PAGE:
Specific serologic response to B burgdorferi infection is not detected but cannot rule out early infection during which low or undetectable antibody levels to B burgdorferi may be present. If clinically indicated, a new serum specimen should be submitted in 7-14 days.

IgG positive and IgM negative

Consistent with infection with B burgdorferi at some time in the past

IgG and IgM positive

Consistent with active or previous infection for B burgdorferi. IgM blot criteria is of diagnostic utility only during the first 4 weeks of early Lyme disease.

IgG negative and IgM positive

IgM-class antibodies to B burgdorferi (Lyme disease) detected. Results are consistent with acute or recent infection with B burgdorferi. Testing of a new specimen collected in 7-14 days to demonstrate IgG seroconversion may be considered to confirm infection if the diagnosis is in doubt. IgM immunoblot results should only be considered as indicative of recent infection in patients presenting within 30 days of symptom onset. Consideration of IgM immunoblot results in patients with symptoms lasting >30 days is discouraged due to the risk of false positive IgM immunoblot results and/or prolonged IgM seropositivity following disease resolution.

IgG and/or IgM uninterpretable

Immunoblot invalid due to blurring or indistinct reactivity.

Due to an invalid Lyme IgG immunoblot, an interpretation cannot be provided. Please submit a new specimen.


The immunoblot result may be negative in specimens that are weakly positive by enzyme immunoassay or in patients with early Lyme disease.


Test results should be used in conjunction with clinical evaluation and information related to tick exposure.


A negative test result does not necessarily rule out current or recent infection. The specimen may have been collected before demonstrable antibody developed. Patients with early disease often have serum antibody titers below the diagnostic threshold for several weeks following disease onset.


Test results from pregnant women or patients who are immunosuppressed may be difficult to interpret.


Positive test results may not be valid in persons who have received blood or blood product transfusions within the past several months.


Antibiotic therapy administered early following exposure or disease onset may suppress the antibody response to the point that diagnostic threshold levels are never attained.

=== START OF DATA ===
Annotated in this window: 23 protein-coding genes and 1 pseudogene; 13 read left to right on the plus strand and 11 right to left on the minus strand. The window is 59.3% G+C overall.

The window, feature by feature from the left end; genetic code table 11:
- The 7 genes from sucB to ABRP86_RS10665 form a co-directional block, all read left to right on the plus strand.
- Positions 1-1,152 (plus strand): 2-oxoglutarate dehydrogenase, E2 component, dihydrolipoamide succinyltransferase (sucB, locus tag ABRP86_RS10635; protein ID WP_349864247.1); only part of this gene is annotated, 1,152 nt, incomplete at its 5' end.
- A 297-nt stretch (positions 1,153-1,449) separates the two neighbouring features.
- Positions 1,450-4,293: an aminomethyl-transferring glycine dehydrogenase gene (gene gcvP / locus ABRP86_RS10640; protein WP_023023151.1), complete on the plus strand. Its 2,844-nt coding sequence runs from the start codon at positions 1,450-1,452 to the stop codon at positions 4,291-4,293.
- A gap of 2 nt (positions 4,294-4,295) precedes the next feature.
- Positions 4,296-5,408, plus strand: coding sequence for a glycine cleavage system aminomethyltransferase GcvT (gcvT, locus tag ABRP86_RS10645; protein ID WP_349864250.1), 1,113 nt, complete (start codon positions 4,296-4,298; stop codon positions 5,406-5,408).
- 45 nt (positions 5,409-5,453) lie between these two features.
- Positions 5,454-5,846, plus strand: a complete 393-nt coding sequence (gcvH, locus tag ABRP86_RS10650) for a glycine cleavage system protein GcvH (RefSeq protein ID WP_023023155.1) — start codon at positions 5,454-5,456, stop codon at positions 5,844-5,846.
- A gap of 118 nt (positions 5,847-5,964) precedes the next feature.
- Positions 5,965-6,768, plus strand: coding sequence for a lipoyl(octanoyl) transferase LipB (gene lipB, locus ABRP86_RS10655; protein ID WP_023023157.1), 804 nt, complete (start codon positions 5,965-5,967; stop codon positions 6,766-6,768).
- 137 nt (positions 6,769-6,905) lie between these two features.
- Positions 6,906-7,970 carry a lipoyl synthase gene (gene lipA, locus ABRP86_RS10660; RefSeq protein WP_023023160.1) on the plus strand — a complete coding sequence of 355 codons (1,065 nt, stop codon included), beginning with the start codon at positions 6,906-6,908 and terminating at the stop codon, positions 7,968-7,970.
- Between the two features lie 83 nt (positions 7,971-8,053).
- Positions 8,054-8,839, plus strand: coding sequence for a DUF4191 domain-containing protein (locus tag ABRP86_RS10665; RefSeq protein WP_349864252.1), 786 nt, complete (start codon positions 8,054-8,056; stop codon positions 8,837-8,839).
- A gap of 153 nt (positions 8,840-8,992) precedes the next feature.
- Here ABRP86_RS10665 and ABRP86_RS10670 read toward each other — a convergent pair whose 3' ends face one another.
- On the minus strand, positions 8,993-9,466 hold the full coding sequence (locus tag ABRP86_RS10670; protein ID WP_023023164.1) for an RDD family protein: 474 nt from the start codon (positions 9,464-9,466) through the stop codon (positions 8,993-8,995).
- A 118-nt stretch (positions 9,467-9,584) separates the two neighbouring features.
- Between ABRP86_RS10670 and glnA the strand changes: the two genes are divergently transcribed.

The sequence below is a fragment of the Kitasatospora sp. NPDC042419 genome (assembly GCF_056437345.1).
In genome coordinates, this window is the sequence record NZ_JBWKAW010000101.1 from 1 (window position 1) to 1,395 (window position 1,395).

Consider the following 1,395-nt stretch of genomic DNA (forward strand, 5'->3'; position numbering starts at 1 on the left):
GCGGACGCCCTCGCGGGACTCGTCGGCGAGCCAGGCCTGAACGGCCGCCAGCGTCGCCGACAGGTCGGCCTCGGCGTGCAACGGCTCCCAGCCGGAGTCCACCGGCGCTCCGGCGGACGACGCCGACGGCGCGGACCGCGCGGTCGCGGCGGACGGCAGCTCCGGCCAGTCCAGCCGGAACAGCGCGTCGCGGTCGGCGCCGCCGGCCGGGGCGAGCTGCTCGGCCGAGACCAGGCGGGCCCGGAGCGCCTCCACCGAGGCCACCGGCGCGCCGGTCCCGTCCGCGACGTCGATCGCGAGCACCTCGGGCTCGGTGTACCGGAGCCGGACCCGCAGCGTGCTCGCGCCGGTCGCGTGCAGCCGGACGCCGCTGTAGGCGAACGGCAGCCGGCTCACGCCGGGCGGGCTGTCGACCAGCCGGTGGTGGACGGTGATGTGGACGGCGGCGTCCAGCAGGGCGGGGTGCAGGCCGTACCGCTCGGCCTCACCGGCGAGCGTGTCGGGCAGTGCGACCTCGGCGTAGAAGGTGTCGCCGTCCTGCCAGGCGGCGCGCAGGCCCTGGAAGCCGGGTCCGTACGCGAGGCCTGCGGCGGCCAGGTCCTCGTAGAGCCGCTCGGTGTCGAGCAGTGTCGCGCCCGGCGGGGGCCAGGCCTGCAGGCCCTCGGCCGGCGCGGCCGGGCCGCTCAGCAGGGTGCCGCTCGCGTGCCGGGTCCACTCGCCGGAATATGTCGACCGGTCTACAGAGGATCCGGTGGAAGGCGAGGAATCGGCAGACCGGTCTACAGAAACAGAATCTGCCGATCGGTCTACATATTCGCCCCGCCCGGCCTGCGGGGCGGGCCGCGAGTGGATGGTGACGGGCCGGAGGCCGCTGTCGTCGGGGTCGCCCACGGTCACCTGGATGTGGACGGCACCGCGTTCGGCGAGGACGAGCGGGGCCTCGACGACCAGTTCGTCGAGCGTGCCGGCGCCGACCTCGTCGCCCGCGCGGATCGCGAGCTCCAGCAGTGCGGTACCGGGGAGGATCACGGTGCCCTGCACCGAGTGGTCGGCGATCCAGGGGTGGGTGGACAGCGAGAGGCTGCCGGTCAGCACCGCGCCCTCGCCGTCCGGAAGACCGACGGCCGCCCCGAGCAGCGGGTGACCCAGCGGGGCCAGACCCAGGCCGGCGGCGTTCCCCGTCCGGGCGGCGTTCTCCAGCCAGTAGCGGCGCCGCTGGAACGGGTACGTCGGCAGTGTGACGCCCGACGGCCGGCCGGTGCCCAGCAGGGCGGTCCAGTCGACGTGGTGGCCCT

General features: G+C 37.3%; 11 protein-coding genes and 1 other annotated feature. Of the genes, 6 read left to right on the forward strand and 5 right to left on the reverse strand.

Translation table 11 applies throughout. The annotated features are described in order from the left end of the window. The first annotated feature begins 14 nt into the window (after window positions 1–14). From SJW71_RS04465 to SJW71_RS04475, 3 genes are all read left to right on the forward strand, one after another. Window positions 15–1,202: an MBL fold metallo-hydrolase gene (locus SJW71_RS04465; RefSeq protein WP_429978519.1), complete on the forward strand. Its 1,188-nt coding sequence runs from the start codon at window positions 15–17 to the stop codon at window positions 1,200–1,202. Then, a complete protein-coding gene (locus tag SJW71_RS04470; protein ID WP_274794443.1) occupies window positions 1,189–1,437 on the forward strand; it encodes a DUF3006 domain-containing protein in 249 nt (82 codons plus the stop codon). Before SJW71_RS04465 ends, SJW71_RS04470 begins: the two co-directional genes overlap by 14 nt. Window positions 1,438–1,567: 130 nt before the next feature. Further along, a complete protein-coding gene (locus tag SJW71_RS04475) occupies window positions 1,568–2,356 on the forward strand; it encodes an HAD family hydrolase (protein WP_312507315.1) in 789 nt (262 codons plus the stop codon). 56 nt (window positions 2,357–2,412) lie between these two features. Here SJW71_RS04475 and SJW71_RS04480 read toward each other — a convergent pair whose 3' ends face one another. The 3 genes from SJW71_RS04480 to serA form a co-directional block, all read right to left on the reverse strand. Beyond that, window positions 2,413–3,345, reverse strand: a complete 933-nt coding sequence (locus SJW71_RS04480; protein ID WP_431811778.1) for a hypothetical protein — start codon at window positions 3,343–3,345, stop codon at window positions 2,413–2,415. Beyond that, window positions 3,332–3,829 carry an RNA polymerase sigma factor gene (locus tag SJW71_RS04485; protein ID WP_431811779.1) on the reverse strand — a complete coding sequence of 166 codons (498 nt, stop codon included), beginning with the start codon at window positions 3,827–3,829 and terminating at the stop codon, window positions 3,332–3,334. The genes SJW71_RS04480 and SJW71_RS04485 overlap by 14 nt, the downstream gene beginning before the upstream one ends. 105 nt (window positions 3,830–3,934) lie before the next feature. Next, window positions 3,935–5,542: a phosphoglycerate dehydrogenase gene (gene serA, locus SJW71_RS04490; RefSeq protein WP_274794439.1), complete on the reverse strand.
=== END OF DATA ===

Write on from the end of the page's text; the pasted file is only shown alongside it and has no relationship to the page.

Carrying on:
Lyme disease serology should not be used for monitoring treatment response, as IgG can remain detectable for years post-resolution of infection.


False-positive reactions may occur with patients with other spirochetal diseases (syphilis, yaws, pinta, relapsing fever, or leptospirosis), recent Epstein-Barr virus infection (ie, infectious mononucleosis), influenza, autoimmune disorders (eg, present of extractable nuclear antigens), multiple sclerosis, or amyotrophic lateral sclerosis.

Clinical Reference

Theel ES. The past, present and (possible) future of serologic testing for Lyme disease. J Clin Microbiol. 2016;54(5):1191-1196

Method Description

The Viramed Biotech AG Borrelia B31 ViraChip IgM and IgG are protein microarray assays and can be considered modified solid-phase enzyme-linked immunosorbent assays. Highly purified antigens from the Borrelia burgdorferi B31 strain, including the 93 kD, 66 kD, 58 kD, 45 kD, 41 kD, 39 kD, 30 kD, 28 kD, 23 kD, and 18 kD proteins, are bound to the solid phase nitrocellulose membrane in triplicate. The positions of these antigen "spots" are well defined and are reliably identifiable using customized software. Each microarray also has "spots" for a negative control, serum controls, conjugate controls, and 6 calibrators. One microarray is fixed to the bottom of a well in a standard 96-well microtiter plate.


For each test to be performed, the diluted patient serum is added to each microarray (note: the B burgdoreri IgG and IgM microarrays are in separate wells). If specific antibodies recognizing a B burgdorferi antigen are present, they will bind to the specific antigens on the microarray. After incubation, the microarray is washed to remove unbound antibodies. Alkaline-phosphatase antihuman IgG or antihuman IgM (conjugate) is then added to the well and incubated. If antibodies are present, the conjugate will bind to those respective antibodies, and after a washing step to remove unbound conjugate, substrate solution is added. If the antibody/conjugate complex is present, the substrate will undergo precipitation and color change. After an incubation period, the reaction is stopped, and the presence of precipitated substrate is visualized at specific locations on the microarray. The presence of a colored precipitation at various locations on the microarray is an indirect measurement of B burgdorferi specific antibodies in the patient specimen. Visualized spots from the reaction are compared for intensity with the integrated calibrator controls for evaluation.(Package inserts: Borrelia B31 ViraChip IgM and Borrelia B31 ViraChip IgG. VIRAMED Biotech AG; 01/2018)

Report Available

Same day/1 to 4 days

Reject Due To

Gross hemolysis Reject
Gross lipemia Reject
Gross icterus Reject
Heat-inactivated specimen Reject

Method Name

Immunoblot Microarray


If not ordering electronically, complete, print, and send 1 of the following forms with the specimen:

-General Request (T239)

-Infectious Disease Serology Test Request (T916)